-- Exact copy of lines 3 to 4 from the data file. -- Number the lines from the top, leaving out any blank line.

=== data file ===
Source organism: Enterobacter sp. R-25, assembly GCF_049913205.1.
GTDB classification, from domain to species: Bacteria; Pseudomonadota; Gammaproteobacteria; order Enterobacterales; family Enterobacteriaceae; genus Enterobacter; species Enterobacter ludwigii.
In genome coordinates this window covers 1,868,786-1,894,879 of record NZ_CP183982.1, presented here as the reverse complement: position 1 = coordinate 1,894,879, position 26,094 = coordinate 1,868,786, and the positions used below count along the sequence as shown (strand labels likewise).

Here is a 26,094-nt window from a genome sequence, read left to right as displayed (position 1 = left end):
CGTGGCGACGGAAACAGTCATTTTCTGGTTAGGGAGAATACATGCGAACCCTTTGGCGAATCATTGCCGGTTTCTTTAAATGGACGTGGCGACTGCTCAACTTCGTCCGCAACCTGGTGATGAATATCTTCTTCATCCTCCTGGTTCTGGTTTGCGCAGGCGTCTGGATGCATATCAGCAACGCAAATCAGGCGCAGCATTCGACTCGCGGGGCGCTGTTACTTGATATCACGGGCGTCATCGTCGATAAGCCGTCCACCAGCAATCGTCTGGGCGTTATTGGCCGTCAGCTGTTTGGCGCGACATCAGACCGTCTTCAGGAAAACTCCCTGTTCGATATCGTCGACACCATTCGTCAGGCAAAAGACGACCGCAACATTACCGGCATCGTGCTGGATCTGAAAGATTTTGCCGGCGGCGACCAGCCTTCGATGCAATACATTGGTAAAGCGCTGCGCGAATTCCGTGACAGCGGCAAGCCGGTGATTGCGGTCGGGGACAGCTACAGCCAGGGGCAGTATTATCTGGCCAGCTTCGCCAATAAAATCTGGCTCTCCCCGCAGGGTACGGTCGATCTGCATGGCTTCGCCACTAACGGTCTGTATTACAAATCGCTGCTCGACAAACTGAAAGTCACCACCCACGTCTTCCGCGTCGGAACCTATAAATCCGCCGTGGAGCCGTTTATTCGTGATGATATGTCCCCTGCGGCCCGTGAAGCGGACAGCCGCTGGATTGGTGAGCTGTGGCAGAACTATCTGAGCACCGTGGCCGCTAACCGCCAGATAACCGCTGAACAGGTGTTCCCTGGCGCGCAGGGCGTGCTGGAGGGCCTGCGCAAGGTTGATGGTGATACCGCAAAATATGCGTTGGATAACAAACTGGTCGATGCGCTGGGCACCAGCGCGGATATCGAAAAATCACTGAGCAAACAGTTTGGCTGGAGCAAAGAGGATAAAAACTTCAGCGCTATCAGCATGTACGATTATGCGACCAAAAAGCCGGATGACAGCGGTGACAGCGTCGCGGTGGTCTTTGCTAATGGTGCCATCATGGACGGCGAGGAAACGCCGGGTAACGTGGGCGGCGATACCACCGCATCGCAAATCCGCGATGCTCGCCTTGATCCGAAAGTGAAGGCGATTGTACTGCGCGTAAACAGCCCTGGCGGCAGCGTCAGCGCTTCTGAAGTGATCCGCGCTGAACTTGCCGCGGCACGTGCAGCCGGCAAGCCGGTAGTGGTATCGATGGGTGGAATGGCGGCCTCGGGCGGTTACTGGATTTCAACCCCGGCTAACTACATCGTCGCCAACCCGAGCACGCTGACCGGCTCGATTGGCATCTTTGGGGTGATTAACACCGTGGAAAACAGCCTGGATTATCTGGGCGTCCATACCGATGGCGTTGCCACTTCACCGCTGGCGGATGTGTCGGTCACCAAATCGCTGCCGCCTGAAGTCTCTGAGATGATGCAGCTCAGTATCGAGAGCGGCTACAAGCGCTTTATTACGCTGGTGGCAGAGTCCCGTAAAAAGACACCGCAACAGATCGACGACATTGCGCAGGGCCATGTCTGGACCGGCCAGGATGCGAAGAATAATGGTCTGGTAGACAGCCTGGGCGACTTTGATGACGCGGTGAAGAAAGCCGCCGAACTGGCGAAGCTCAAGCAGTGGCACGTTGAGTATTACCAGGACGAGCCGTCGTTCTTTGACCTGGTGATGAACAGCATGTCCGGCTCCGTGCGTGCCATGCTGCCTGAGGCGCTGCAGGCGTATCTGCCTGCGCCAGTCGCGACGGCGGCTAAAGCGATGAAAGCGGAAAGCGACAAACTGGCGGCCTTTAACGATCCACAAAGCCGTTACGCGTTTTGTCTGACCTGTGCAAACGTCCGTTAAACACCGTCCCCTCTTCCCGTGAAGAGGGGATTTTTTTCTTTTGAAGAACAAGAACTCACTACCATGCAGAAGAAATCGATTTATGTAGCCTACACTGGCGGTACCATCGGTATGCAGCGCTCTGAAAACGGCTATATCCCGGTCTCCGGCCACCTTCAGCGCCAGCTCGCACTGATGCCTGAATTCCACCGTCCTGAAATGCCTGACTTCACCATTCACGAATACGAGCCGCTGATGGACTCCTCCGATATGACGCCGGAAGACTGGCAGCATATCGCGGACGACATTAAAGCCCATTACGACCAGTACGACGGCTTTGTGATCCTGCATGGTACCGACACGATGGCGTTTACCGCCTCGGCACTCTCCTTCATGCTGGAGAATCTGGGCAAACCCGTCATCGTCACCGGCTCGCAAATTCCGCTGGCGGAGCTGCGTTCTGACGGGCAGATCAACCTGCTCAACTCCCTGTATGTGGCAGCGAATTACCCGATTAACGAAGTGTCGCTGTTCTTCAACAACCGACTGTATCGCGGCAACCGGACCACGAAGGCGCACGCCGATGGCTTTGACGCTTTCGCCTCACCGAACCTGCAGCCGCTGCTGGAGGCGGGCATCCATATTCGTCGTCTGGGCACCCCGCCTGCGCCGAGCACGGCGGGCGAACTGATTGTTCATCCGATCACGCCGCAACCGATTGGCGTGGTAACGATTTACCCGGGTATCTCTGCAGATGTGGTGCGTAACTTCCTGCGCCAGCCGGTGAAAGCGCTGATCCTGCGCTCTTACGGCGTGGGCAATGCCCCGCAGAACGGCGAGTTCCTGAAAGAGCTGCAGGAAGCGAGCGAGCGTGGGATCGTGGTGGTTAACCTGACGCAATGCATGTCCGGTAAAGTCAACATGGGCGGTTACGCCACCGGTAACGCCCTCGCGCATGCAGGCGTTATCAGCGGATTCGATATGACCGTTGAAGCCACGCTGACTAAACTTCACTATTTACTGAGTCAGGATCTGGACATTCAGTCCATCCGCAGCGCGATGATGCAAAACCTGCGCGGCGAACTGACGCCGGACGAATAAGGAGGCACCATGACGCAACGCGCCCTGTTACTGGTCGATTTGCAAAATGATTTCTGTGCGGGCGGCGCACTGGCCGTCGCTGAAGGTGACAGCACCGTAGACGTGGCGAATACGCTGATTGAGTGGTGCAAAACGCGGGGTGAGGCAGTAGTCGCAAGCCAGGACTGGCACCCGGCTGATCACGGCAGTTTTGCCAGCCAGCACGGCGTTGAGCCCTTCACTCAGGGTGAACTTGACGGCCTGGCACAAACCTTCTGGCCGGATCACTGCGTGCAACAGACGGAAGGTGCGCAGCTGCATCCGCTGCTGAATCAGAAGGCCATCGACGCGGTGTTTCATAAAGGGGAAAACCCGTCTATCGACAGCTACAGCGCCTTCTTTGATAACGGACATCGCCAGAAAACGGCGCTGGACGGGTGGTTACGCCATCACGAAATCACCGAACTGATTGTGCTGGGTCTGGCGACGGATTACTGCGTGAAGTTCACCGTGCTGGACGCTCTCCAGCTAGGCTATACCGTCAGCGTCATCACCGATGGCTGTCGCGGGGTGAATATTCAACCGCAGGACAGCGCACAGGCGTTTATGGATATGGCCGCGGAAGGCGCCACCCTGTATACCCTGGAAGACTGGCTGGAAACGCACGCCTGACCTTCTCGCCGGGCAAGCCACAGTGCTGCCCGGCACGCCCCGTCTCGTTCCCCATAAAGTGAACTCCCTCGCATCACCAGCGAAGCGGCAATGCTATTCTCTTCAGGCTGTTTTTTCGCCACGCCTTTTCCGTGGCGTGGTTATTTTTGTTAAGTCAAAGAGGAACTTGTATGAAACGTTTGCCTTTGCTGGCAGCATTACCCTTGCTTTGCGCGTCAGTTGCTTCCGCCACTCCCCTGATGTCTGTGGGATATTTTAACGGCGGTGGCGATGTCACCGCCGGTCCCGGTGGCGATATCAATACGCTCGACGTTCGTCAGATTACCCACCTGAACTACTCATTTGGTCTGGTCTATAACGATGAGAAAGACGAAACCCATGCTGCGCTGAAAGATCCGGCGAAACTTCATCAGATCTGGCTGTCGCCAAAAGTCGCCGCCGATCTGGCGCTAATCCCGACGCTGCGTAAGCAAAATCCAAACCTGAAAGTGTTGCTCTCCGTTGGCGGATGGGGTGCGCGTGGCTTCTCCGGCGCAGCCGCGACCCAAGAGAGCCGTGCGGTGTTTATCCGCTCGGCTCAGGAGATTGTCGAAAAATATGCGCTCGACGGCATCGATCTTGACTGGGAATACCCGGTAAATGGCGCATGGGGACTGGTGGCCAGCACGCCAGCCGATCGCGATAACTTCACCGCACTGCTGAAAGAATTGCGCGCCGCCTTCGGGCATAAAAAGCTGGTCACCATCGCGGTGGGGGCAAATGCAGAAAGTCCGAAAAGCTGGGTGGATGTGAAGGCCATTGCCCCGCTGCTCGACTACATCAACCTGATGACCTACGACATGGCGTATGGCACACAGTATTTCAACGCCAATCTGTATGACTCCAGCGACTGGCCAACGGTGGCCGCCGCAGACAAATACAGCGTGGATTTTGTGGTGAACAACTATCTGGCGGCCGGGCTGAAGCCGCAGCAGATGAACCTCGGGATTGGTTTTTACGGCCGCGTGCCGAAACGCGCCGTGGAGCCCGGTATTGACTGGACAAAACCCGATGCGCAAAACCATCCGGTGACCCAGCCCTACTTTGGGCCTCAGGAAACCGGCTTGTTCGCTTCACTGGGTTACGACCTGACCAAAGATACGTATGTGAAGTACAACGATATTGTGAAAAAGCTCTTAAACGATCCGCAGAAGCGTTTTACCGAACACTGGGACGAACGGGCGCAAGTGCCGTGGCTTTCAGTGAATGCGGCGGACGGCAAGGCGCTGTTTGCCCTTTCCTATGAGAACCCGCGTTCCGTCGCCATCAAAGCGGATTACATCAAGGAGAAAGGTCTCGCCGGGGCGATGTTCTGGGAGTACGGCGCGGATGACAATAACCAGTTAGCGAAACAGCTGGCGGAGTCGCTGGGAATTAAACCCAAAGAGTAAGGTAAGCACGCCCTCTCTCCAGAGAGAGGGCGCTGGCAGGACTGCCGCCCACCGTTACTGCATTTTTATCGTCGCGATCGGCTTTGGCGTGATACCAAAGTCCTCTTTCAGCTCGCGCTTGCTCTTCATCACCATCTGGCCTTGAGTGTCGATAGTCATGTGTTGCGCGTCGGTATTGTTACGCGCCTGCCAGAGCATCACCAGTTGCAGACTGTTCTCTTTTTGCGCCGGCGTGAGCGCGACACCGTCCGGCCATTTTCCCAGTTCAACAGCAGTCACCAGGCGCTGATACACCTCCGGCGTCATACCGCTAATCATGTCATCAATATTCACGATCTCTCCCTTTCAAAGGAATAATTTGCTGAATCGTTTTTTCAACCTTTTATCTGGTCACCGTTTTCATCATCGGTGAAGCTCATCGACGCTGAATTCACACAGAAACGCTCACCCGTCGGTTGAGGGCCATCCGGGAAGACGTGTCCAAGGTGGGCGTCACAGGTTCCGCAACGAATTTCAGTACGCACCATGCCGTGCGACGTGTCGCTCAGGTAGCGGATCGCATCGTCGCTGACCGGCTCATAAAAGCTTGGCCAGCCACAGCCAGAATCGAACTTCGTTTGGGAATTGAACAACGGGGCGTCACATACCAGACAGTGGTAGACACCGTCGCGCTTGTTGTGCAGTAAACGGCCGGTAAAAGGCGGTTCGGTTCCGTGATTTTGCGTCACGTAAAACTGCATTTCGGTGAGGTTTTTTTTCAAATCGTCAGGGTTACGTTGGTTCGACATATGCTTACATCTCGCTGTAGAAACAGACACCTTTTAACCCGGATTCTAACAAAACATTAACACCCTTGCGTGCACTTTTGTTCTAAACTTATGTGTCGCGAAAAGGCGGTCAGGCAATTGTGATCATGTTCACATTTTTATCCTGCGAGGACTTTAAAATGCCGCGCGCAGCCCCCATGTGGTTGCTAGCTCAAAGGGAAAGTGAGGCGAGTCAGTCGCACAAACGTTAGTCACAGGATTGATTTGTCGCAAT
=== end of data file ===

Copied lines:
In genome coordinates this window covers 1,868,786-1,894,879 of record NZ_CP183982.1, presented here as the reverse complement: position 1 = coordinate 1,894,879, position 26,094 = coordinate 1,868,786, and the positions used below count along the sequence as shown (strand labels likewise).

Here is a 26,094-nt window from a genome sequence, read left to right as displayed (position 1 = left end):